“I don’t really know when I decided I wanted to be a mother. As a young girl growing up in St. Lucia, I don’t recall spending my days nurturing dolls, mothering them with experiences most girls could draw upon from watching their own mothers. As children, our concepts and ideas are so limited by our experience, and I didn’t get to experience what it was like to have a typical family.
My father was never consistently in the picture. He was suffering from drug addiction, often in and out of rehab. When I was 8 years old, my mother left us to emigrate to Canada, in search of a better life she could provide for me and my two brothers. That move resulted in sibling separation as well. My brothers were sent to live with family in the more rural countryside, while I moved to an urban city with extended family.
Growing up in the city compared to the country should have seemed like a dream but I felt far from lucky. I suffered a lot of trauma growing up that resulted in a negative outlook on life. As a teenager, I rebelled hard for a few years, got involved with the wrong crowd, likely seeking to fill a void that had been created by my difficult upbringing. I was angry and often felt alone. When I finally did consider the thought of having my own family, I knew everything about what I didn’t want it to be like. Selfishly, many of my thoughts of being a mother involved living vicariously through my child, getting to live out by proxy all the experiences I yearned for as a little girl. Most of all, I knew if I was going to be a mother, I would pour my heart and soul into it, do everything I could to give my child the best experience possible.
I met Sean about 3 years after I moved to Canada. He was a single parent of two kids at the time. I fell for him almost immediately — everything about him was just so captivating. He was kind, sweet, loving, hardworking, and an amazing father, not to mention super handsome. He said all the right things, he did all the right things. We would talk on the phone for hours, spend all our free time together. I fell head over heels pretty quickly. Sean was a family man, the type of man any parent would want their daughter to marry. It wasn’t always a fairy-tale though. Our relationship had its ups and downs. One thing was for sure though -—no matter what, the deep, true love we felt for one another always drew us back to each other. Being a stepmother isn’t even a little bit easy. I had no idea what I was getting into. It was certainly not always hugging and kisses, and many times, I didn’t feel liked. But I had to be a mom… More and more, I wanted to be a mom to my own child.
When Shayla was conceived… it was not planned. In fact, we weren’t married, nor in a committed relationship at the time. I remember feeling scared, excited, anxious, that range of emotions I assume many new parents feel they get that ‘positive’. I didn’t tell anyone at first. I had to get it confirmed by my doctor. Father’s Day was around the corner and that’s how I told Sean. I remember him kneeling near my bed, I cried… tears of joy, fear, who knows. He simply said, ‘I’m here to support you.’ I remember this day so vividly. I cried so much.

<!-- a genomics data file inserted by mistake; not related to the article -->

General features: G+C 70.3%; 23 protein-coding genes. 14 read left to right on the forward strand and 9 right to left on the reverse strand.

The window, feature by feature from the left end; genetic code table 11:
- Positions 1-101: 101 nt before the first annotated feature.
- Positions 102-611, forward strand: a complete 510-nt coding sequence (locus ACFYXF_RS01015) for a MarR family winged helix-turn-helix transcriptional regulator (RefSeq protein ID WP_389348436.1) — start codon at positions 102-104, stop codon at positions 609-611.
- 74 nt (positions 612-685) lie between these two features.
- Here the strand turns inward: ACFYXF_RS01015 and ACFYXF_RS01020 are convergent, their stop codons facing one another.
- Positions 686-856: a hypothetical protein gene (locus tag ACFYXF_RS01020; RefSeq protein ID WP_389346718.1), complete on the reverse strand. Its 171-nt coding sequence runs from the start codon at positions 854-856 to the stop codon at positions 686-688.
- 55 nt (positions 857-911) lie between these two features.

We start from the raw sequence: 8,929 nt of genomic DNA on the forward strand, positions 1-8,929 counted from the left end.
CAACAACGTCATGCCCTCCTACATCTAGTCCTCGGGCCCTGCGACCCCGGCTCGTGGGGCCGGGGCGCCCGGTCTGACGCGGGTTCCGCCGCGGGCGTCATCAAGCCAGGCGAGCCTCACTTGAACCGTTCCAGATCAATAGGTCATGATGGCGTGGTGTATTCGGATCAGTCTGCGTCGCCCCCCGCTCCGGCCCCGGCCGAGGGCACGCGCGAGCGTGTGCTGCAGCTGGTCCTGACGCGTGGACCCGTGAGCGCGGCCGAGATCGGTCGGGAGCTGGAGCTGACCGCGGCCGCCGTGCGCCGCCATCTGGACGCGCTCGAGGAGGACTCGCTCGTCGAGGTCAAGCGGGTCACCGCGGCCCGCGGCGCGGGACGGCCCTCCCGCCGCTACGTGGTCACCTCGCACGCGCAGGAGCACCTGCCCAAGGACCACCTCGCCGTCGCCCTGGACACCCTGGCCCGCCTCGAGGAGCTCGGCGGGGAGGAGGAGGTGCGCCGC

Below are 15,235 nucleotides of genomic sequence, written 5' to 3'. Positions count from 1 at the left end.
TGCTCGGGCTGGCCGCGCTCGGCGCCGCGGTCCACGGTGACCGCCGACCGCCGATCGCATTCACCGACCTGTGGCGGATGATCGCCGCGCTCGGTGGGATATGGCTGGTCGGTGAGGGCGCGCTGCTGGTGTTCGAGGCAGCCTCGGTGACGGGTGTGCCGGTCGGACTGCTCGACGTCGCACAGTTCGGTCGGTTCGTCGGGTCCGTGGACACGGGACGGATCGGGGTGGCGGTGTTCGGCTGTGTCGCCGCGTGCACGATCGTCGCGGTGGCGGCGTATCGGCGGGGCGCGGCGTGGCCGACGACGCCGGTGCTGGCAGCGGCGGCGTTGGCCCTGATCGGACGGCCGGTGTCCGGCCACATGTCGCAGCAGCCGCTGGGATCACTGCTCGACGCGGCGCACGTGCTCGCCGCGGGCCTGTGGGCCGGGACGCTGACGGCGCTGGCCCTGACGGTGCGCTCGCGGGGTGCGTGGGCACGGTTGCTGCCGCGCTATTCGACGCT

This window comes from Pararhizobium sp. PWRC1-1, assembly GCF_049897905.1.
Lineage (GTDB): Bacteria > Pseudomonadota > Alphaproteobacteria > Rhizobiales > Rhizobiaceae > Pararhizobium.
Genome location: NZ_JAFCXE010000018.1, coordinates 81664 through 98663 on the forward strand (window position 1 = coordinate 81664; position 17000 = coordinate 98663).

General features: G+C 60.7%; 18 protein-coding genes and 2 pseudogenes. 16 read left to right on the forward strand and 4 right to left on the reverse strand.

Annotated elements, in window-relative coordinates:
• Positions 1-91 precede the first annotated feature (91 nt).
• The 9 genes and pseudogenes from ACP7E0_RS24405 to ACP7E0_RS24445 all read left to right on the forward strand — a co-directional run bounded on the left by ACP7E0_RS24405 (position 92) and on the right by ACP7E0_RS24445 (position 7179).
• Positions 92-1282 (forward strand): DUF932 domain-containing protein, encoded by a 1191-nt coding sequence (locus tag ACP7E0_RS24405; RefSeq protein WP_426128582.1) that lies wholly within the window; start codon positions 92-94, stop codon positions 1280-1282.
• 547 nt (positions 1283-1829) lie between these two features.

My pregnancy was a difficult one, physically and emotionally. Because Sean and I were still navigating where our relationship stood, nearly every day was an emotional roller coaster. I felt alone, we fought a lot, I cried a lot. Physically, my body was struggling too. I experienced cramping and spotting and was placed on bed rest during my first trimester. I remember being so scared in those early weeks but things stabilized and the baby continued to grow. At 4 months pregnant, I attempted to return to work. That’s when an ultrasound showed an incompetent cervix. I was placed back on bed rest at 5 months pregnant. This added to the emotional stress, making my pregnancy even more difficult day by day.
When I found out Shayla was a girl, I was thrilled! The first baby girl in my family in 29 years – since my birth. We were all so excited to meet her and welcome her. Let the planning begin. Everything I didn’t get to experience with my mother, I would do with my daughter. I daydreamed about visits to the salon, shopping, talking about boys. I envisioned my baby girl getting married one day and having kids of her own. How quickly I had gone from worrying about her survival during pregnancy to mapping out her entire life.
I went in for my cesarean section on February 10, 2011. I was ready to get my body back! During pregnancy, I had gained 73 pounds. Most of the time I had felt beautiful though, despite the weight gain and changes to my body. I had to arrive by 8 a.m. Sean, my mom, and I walked into the hospital and that’s when it became all so real. I was going to meet my baby girl for the first time, face to face, in a matter of a few hours.
Sean sat with me. They needed to inject me twice to prep for her birth. I cried throughout the procedure. The doctor and Sean tried to calm me and console me to no avail. The pushing and tugging on my tummy did not help. When the doctor asked Sean, ‘Look,’ I knew it was time. When I heard her cry, my life was changed forever. Sean cradled her and I kissed her. I fell in love. She was 8 pounds, 3 ounces of perfection. My dreams for her continued to grow. We had no way of knowing just 3 years into her precious life, she would receive a diagnosis that would shatter all the plans I had dreamed about for her future.
During Shayla’s first year, she met her milestones and there was no reason to suspect anything was different about her. When she was about 13 months old, her daycare staff began to report concerns. They suspected, due to some of her behaviors, she may have autism. We struggled immensely with this. The more we learned about autism, the more questions we had and we brought our questions and concerns to her doctor. Lots of appointments but not many answers. It was too early to be sure, we’d need to wait until she was older. As each day passed, we became more and more vigilant and started recognizing the ‘red flag’ characteristics of autism in our daughter.